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Five Pillars Yoga

Exploring The Eight Limb Path: Pratyahara

Week Five: Withdrawing The Senses (Without Moving to a Cave)

Over the next few months we’ll #GoDeep into Patanjali’s Eight Limb Path. If you’re just checking in, be sure to read our intro post on the path itself and its first limb, the yamas. So far we’ve also covered the niyamas, asana, and pranayama.

We’ve arrived at the fifth limb, pratyahara, the withdrawal of our senses from the world around us. While this may sound extreme, Patanjali has been building up to this. First, in outlining the yamas and niyamas, he created a guideline for engaging with the outside world; then, by introducing asana, he pointed to a practice designed to balance and purify our physical selves; once the body was sorted, he moved to our relationship with prana, the subtle internal energy that illuminates and guides us.

The gaze of the Eight Limb Path has been shifting evermore inward; pratyahara brings this internal focus to the forefront.

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The Sanskrit, as always, is worth exploring. Ahara means food, or anything we take in from the outside. Prati, a preposition, means against or away. Pratyahara, then, means moving away from, or gaining mastery over, that which we draw on externally for nourishment.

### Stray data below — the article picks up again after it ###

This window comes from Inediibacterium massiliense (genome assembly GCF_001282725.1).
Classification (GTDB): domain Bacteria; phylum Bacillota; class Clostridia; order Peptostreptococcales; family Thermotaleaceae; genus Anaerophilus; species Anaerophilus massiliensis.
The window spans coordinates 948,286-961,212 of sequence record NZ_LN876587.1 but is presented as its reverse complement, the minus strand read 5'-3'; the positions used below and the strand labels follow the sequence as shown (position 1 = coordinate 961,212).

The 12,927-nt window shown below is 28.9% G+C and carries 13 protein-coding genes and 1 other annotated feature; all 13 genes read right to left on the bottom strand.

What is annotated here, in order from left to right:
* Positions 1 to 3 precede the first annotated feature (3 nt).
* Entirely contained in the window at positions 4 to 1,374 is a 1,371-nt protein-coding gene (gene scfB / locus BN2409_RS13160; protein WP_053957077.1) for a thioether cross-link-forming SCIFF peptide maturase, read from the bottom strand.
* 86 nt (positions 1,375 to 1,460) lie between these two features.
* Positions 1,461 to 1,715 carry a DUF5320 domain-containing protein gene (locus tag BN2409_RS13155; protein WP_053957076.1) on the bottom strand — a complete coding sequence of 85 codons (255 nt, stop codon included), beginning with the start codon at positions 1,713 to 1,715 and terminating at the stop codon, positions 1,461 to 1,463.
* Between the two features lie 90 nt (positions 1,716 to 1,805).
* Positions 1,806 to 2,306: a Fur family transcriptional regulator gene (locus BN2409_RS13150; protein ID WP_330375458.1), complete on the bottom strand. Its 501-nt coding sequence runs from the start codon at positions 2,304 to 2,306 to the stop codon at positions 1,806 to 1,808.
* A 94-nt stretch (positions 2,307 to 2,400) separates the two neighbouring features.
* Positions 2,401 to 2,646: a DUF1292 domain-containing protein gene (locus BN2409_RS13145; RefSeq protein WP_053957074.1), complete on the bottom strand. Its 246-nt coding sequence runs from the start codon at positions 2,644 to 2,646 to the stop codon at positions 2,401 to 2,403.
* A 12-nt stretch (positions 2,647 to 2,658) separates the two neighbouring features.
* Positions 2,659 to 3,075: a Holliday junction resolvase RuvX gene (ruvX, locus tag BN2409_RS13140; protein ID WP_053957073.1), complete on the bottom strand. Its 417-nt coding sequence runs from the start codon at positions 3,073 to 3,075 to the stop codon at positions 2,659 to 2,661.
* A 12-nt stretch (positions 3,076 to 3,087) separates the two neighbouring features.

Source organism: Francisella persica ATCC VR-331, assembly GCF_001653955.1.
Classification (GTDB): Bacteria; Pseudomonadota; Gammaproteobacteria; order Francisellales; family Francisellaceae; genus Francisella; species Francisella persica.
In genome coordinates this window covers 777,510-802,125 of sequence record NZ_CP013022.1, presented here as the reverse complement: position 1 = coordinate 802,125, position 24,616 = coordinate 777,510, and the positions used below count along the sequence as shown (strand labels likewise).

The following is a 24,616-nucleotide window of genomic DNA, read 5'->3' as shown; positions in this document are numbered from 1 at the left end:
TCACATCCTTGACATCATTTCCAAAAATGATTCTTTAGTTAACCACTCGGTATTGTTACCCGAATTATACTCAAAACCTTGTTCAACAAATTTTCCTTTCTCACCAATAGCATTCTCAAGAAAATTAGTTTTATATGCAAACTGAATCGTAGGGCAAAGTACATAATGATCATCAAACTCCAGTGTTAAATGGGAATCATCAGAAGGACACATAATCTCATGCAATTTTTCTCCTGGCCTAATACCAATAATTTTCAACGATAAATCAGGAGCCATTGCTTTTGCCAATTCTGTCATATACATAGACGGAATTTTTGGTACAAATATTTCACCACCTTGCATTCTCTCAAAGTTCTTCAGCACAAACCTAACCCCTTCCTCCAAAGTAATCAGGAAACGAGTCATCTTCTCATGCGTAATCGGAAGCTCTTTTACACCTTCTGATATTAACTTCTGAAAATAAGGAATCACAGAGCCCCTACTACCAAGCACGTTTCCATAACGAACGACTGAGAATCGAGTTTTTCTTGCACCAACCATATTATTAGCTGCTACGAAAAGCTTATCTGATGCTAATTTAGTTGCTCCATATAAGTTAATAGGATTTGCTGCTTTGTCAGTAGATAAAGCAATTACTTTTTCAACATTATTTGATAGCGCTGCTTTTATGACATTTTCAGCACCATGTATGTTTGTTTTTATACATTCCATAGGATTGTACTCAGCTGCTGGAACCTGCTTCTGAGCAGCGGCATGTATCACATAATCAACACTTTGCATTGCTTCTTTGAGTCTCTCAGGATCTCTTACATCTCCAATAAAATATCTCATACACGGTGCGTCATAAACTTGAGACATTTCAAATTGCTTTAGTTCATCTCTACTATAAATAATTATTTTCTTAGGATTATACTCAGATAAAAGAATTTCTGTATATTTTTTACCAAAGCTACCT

Food, in this context, is multi-layered. On one level it refers to the actual food we eat (dense or light, fat or sweet); to our sense impressions — sound, touch, sight, taste, and smell —  on another; and thirdly, perhaps subtlest of all, to our relationships and interactions with others.

Are we to eschew all food, feelings and friendships, then? No. Despite how it may sound, pratyahara does not need to be practiced in a remote Himalayan cave. Incorporate the practice into your daily life by first making room for the right food, feelings and friendships to enter your sphere. By choosing mindfully you are already gaining mastery over your senses; instead of being ruled or swayed by the outside world you are choosing your reactions to it.

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Incorporate pratyahara into your asana practice by noticing when your mind wanders during a pose. Instead of letting your cravings or senses take hold — I can’t wait to get out of plank. Ooh, what’s that smell? Why is the girl next to me sighing so loudly? Someone farted! — bring your awareness to the energy of the pose itself.

Pratyahara is about choosing where we want our energy to go, and from where we want to withdraw it. 

As a stop on the Eight Limb Path on the way to enlightenment, pratyahara is instrumental. By finding nourishment and contentment within we cultivate a greater understanding of and respect for our infinite capacities. This turns meditation from a bore into a delight. Every path given up is another path chosen.

Photos: Top image from Elena Ray‘s beautiful archives; Kurmasana pose @yogainspiration; pachimotanasana from Tasty Yummies